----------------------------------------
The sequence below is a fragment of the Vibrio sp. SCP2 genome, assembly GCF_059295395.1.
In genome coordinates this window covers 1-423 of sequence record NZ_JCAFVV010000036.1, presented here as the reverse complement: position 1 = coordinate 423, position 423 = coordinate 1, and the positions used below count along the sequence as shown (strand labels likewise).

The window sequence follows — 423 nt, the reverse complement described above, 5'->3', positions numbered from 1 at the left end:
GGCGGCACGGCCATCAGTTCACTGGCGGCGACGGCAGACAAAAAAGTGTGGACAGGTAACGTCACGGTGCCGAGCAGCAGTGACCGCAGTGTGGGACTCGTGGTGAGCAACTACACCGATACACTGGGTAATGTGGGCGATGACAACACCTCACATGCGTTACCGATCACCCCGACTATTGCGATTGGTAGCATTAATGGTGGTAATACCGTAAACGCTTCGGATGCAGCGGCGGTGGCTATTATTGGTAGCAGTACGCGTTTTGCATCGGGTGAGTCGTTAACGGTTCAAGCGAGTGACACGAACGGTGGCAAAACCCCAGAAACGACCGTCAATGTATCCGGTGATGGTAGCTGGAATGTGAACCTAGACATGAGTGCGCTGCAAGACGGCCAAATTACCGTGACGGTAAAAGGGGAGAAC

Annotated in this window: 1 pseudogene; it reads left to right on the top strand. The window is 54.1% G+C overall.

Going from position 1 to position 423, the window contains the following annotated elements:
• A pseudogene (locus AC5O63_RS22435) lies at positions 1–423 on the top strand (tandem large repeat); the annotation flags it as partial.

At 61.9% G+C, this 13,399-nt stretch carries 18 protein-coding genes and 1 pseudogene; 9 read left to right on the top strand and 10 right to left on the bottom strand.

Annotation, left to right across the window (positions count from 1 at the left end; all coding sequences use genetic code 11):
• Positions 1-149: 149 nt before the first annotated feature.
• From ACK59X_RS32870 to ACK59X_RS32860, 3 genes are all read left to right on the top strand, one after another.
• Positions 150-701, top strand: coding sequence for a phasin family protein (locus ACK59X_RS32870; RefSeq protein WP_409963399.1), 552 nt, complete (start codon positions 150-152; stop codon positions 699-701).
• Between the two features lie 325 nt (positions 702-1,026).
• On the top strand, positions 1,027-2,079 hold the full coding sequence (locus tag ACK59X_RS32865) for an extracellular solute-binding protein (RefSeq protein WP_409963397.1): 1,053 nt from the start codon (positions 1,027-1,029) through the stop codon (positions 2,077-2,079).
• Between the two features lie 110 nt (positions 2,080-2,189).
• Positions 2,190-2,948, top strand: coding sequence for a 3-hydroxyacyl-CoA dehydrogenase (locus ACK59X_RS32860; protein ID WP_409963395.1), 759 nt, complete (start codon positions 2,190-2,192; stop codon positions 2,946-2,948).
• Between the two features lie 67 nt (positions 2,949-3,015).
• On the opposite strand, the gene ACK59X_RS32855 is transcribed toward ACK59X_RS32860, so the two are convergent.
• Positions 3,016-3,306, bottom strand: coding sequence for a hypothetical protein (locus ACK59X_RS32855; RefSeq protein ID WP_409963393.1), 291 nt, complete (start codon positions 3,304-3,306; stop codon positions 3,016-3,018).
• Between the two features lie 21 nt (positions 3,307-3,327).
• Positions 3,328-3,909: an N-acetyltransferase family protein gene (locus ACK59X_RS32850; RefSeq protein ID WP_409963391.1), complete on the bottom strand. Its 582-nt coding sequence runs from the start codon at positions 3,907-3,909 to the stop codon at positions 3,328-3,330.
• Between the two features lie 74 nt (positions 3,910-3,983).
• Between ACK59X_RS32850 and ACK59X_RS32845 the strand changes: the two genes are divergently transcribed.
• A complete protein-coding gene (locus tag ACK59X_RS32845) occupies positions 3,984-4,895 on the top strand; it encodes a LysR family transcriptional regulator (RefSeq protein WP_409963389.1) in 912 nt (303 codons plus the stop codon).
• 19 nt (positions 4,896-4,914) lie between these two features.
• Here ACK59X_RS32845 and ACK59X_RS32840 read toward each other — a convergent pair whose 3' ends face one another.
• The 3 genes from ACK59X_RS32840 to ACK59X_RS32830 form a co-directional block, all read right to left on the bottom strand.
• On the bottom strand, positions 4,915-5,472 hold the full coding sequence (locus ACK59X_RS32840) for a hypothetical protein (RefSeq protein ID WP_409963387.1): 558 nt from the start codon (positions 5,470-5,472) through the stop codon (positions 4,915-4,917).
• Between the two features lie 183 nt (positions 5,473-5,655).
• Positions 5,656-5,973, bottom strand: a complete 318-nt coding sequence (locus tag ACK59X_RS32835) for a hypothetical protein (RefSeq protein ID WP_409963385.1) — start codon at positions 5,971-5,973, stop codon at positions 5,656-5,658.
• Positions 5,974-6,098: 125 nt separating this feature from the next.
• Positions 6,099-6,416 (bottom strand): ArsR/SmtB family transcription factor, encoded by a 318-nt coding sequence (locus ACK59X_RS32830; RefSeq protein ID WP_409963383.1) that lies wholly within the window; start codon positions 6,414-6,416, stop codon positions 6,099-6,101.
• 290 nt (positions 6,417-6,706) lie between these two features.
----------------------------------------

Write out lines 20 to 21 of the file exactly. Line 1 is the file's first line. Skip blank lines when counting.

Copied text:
• Between the two features lie 21 nt (positions 3,307-3,327).
• Positions 3,328-3,909: an N-acetyltransferase family protein gene (locus ACK59X_RS32850; RefSeq protein ID WP_409963391.1), complete on the bottom strand. Its 582-nt coding sequence runs from the start codon at positions 3,907-3,909 to the stop codon at positions 3,328-3,330.